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New health director Dr. Libby Char warns of coronavirus double threat

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                                Dr. Libby Char, new director of the Hawaii Department of Health.


    Dr. Libby Char, new director of the Hawaii Department of Health.

                                Dr. Libby Char, new director of the Hawaii Department of Health, works on her computer inside her office.


    Dr. Libby Char, new director of the Hawaii Department of Health, works on her computer inside her office.

Hawaii’s new Health Director Libby Char is urging the public to remain vigilant during the upcoming flu season that health experts predict could be the worst in years due to the prevalence of COVID-19 in the community.

In her most challenging role to date, Char, an emergency physician who previously served as the state EMS district medical director for Oahu, joined the Department of Health on Sept. 16, ahead of a potential third wave of coronavirus infections that could be even more devastating with influenza in the mix.

Throughout the nation, health experts are worried the collision of the two potentially deadly viruses might result in a surge in hospitalizations and mortality. Getting a flu shot is even more critical this year to prevent hospitals from becoming overwhelmed with both flu and COVID-19 patients, she said.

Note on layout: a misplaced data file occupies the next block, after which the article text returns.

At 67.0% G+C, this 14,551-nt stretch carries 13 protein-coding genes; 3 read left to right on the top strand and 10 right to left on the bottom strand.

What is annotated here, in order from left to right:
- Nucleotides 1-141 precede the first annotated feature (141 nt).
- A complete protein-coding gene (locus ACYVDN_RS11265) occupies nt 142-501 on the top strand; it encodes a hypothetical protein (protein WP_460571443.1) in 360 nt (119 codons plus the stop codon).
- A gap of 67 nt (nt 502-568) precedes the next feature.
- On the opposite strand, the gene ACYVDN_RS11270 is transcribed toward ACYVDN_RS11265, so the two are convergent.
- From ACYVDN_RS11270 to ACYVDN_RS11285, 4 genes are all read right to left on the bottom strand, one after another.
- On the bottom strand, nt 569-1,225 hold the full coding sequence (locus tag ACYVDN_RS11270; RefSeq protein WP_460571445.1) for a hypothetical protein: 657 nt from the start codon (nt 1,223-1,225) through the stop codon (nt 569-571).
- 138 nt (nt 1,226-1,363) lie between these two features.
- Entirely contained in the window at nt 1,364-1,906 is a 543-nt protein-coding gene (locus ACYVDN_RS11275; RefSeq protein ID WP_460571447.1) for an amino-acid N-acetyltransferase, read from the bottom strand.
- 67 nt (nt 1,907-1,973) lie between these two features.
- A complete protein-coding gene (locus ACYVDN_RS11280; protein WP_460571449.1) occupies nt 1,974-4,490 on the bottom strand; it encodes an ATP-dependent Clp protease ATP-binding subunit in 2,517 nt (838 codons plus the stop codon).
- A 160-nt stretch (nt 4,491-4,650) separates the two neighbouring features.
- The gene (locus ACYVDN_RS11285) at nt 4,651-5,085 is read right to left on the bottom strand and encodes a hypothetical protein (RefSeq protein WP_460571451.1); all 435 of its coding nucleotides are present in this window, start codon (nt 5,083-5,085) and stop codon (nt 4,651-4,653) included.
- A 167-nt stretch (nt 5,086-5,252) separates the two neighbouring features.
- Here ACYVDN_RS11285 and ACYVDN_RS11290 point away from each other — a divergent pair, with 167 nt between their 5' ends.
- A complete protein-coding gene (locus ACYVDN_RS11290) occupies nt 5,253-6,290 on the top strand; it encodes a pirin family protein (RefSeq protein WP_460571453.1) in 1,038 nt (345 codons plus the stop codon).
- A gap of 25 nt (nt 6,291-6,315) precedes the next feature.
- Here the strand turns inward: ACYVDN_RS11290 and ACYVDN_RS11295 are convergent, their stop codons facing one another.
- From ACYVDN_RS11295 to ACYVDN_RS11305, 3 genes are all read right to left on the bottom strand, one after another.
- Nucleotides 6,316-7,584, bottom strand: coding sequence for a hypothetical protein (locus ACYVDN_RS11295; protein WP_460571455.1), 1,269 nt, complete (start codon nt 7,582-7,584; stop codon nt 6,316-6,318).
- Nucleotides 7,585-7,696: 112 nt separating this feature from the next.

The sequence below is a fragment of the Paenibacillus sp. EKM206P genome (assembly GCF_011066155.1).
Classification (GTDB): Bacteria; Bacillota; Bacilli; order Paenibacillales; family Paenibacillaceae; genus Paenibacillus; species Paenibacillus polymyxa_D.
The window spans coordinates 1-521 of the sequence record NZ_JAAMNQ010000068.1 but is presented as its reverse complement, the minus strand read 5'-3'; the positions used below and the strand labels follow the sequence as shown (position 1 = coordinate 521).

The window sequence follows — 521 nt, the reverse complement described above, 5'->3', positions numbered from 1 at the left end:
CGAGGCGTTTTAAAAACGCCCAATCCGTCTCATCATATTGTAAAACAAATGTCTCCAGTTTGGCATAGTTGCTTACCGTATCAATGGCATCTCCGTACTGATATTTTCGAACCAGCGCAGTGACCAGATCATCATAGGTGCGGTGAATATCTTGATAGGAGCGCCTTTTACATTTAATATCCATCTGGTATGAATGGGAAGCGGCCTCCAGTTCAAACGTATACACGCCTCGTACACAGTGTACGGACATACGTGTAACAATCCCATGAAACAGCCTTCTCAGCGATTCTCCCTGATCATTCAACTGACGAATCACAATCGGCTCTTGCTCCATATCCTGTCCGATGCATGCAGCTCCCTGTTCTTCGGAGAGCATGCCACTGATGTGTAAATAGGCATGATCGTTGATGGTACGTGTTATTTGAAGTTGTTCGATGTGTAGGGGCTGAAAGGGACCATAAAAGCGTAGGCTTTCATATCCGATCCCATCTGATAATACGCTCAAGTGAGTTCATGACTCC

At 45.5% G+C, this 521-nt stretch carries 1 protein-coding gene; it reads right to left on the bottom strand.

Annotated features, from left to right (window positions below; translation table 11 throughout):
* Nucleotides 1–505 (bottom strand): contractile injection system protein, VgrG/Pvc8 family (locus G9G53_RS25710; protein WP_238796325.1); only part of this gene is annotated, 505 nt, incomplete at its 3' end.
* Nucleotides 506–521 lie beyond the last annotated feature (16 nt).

“What I’m hearing is this year is going to be a particularly bad flu season,” said Char, who managed the City and County of Honolulu’s EMS system for years. “When you couple a bad flu season with COVID-19, that just compounds it. It’s entirely possible we could see another wave of COVID-19. I would tell people to be prepared for … another spike. If we’re in that mindset, maybe it will help us to be diligent and help us to prepare.”

The coronavirus has killed 131 people and sickened more than 12,000 since it reached the islands earlier this year. The DOH estimates the upcoming flu season may result in as many as 1,000 Hawaii deaths due to pneumonia and influenza and about 10,000 cases.

That compares with 686 deaths from pneumonia and influenza in the 2019-2020 flu season that ended Saturday, according to the department’s Influenza/Respiratory Disease Surveillance Report for the week ending Sept. 5.

Both viruses have almost the exact same symptoms and are transmitted the same way — through airborne droplets from coughing or sneezing. Flu and pneumonia were among the state’s top five causes of death from 2014 to 2017, according to the Centers for Disease Control and Prevention.

“COVID-19 is bad and flu is bad, and if you get both of them you’re going to be in real trouble,” said Dr. DeWolfe Miller, a University of Hawaii professor and fellow in the American College of Epidemiology, adding that the mortality rate could increase exponentially with dual infections. “It absolutely could be a devastating thing. If we get a co-infection with either one of these viruses it’s going to be deadly,” he said.

While it’s uncommon to contract two viruses at the same time, co-infection is possible — and both respiratory viruses target the lungs and can cause viral pneumonia.

“Even if it’s just an ordinary flu season, it’s going to be worse,” Miller added. “And if people don’t get their flu vaccine, it’s definitely going to be worse. This is part of a disaster that we can avert if we take our flu shots.”

Miller contends the public must be cautious and should stay inside, for the most part, and avoid crowds during flu season. While the flu can be particularly serious in younger children, COVID-19 has mostly affected older adults and those with underlying medical conditions.